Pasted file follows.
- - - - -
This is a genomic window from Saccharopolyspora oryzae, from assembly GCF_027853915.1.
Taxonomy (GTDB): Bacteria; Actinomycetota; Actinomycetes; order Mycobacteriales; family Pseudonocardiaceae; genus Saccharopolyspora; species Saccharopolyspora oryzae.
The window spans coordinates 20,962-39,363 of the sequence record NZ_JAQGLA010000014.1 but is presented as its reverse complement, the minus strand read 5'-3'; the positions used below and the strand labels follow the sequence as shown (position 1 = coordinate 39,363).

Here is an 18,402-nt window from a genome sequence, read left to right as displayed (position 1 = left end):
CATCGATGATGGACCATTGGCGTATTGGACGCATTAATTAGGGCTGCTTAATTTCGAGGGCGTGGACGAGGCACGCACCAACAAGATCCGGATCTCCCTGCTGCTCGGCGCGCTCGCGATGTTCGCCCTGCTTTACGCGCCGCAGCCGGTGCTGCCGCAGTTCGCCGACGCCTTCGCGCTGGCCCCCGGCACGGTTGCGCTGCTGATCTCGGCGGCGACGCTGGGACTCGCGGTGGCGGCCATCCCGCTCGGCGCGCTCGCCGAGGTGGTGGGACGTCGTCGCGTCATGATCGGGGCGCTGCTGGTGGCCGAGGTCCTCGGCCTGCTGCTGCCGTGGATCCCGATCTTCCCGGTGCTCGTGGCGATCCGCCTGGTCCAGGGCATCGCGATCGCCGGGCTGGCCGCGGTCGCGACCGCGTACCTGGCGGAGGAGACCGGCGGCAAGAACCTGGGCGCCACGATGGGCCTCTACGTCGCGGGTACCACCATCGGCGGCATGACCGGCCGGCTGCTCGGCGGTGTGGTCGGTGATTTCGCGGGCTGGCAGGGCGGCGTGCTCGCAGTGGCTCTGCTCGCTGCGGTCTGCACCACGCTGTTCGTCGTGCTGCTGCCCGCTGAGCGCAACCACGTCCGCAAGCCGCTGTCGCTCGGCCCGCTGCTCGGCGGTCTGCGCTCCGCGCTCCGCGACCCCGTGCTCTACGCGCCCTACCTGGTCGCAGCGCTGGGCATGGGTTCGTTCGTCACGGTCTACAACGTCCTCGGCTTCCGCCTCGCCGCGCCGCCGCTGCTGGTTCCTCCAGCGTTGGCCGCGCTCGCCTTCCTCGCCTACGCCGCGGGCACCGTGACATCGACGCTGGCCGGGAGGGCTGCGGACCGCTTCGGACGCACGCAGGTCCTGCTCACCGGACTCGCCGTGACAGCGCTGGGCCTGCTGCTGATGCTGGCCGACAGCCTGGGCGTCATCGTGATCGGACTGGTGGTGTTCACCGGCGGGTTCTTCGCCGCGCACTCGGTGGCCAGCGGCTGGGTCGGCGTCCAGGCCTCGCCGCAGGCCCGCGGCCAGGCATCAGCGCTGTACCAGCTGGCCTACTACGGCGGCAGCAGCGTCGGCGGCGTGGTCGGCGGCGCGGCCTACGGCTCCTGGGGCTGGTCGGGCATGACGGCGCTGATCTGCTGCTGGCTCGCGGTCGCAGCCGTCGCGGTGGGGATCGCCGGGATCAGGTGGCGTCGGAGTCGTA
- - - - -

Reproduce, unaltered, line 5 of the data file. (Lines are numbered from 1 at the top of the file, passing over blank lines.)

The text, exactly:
CATCGATGATGGACCATTGGCGTATTGGACGCATTAATTAGGGCTGCTTAATTTCGAGGGCGTGGACGAGGCACGCACCAACAAGATCCGGATCTCCCTGCTGCTCGGCGCGCTCGCGATGTTCGCCCTGCTTTACGCGCCGCAGCCGGTGCTGCCGCAGTTCGCCGACGCCTTCGCGCTGGCCCCCGGCACGGTTGCGCTGCTGATCTCGGCGGCGACGCTGGGACTCGCGGTGGCGGCCATCCCGCTCGGCGCGCTCGCCGAGGTGGTGGGACGTCGTCGCGTCATGATCGGGGCGCTGCTGGTGGCCGAGGTCCTCGGCCTGCTGCTGCCGTGGATCCCGATCTTCCCGGTGCTCGTGGCGATCCGCCTGGTCCAGGGCATCGCGATCGCCGGGCTGGCCGCGGTCGCGACCGCGTACCTGGCGGAGGAGACCGGCGGCAAGAACCTGGGCGCCACGATGGGCCTCTACGTCGCGGGTACCACCATCGGCGGCATGACCGGCCGGCTGCTCGGCGGTGTGGTCGGTGATTTCGCGGGCTGGCAGGGCGGCGTGCTCGCAGTGGCTCTGCTCGCTGCGGTCTGCACCACGCTGTTCGTCGTGCTGCTGCCCGCTGAGCGCAACCACGTCCGCAAGCCGCTGTCGCTCGGCCCGCTGCTCGGCGGTCTGCGCTCCGCGCTCCGCGACCCCGTGCTCTACGCGCCCTACCTGGTCGCAGCGCTGGGCATGGGTTCGTTCGTCACGGTCTACAACGTCCTCGGCTTCCGCCTCGCCGCGCCGCCGCTGCTGGTTCCTCCAGCGTTGGCCGCGCTCGCCTTCCTCGCCTACGCCGCGGGCACCGTGACATCGACGCTGGCCGGGAGGGCTGCGGACCGCTTCGGACGCACGCAGGTCCTGCTCACCGGACTCGCCGTGACAGCGCTGGGCCTGCTGCTGATGCTGGCCGACAGCCTGGGCGTCATCGTGATCGGACTGGTGGTGTTCACCGGCGGGTTCTTCGCCGCGCACTCGGTGGCCAGCGGCTGGGTCGGCGTCCAGGCCTCGCCGCAGGCCCGCGGCCAGGCATCAGCGCTGTACCAGCTGGCCTACTACGGCGGCAGCAGCGTCGGCGGCGTGGTCGGCGGCGCGGCCTACGGCTCCTGGGGCTGGTCGGGCATGACGGCGCTGATCTGCTGCTGGCTCGCGGTCGCAGCCGTCGCGGTGGGGATCGCCGGGATCAGGTGGCGTCGGAGTCGTA